There was a large measure of consensus about the desirability of considering cybersecurity measures at an early stage of the proceedings, but opinion was divided over who should take the lead on initiating discussions. 48% thought the parties should take the lead, 31% thought the supervising arbitral institution (if any) should take the lead, and 21% thought it should be the tribunal. Among respondents who sat as arbitrators, nearly half (48%) thought that the parties should take the lead in initiating discussion.
Is cybersecurity a procedural or administrative matter?
One question that has been the subject of much discussion is whether the need for cybersecurity measures is a procedural matter, best handled by the tribunal after hearing submissions from the parties, or an administrative matter, best handled by the supervising arbitral institution, assuming there is one. Just over half of respondents (52%) thought it was a procedural matter for the tribunal, 41% thought it was an administrative matter and 7% were undecided.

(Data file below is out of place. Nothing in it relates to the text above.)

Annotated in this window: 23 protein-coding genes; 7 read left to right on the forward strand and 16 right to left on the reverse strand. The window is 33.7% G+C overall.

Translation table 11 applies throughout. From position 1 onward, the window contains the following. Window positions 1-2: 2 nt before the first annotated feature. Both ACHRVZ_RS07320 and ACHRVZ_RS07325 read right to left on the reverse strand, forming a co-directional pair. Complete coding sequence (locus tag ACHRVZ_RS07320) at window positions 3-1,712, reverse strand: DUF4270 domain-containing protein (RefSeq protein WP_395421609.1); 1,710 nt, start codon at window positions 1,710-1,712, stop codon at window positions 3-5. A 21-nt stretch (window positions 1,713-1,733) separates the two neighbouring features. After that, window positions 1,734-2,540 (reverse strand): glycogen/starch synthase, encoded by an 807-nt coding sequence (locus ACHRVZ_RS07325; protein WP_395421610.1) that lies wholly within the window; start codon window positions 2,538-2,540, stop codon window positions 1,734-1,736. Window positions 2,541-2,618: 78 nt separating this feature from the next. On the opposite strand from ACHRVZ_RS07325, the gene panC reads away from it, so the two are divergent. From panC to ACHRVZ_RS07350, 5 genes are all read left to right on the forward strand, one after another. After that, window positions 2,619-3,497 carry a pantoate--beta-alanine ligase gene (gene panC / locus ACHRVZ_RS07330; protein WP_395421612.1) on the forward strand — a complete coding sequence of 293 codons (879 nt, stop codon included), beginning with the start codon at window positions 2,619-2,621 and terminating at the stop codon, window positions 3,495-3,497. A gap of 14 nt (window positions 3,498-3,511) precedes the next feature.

What factors should be taken into account when deciding on cybersecurity measures?
The two factors regarded by the largest number of respondents as being relevant to a cybersecurity strategy were the level of sensitivity/commercial value of the documents/information to be used in an arbitration (94%) and the consequences for the parties if someone were to gain unauthorised access to the documents/information (78%). Other factors included the costs of implementing the proposed measures (70%) and the extent to which the proposed security measures may hinder the ability of a party to present its case (61%).
Should tribunals have the power to impose and enforce cybersecurity measures?
52% of respondents felt that a tribunal should have the power to impose measures in cases where the parties were unable to agree them. 71% of respondents thought that a tribunal should have the power to impose sanctions on a party that breaches data security measures that have been agreed or ordered by the tribunal.
What is the correlation between measures that parties think would be desirable and measures that are adopted in practice?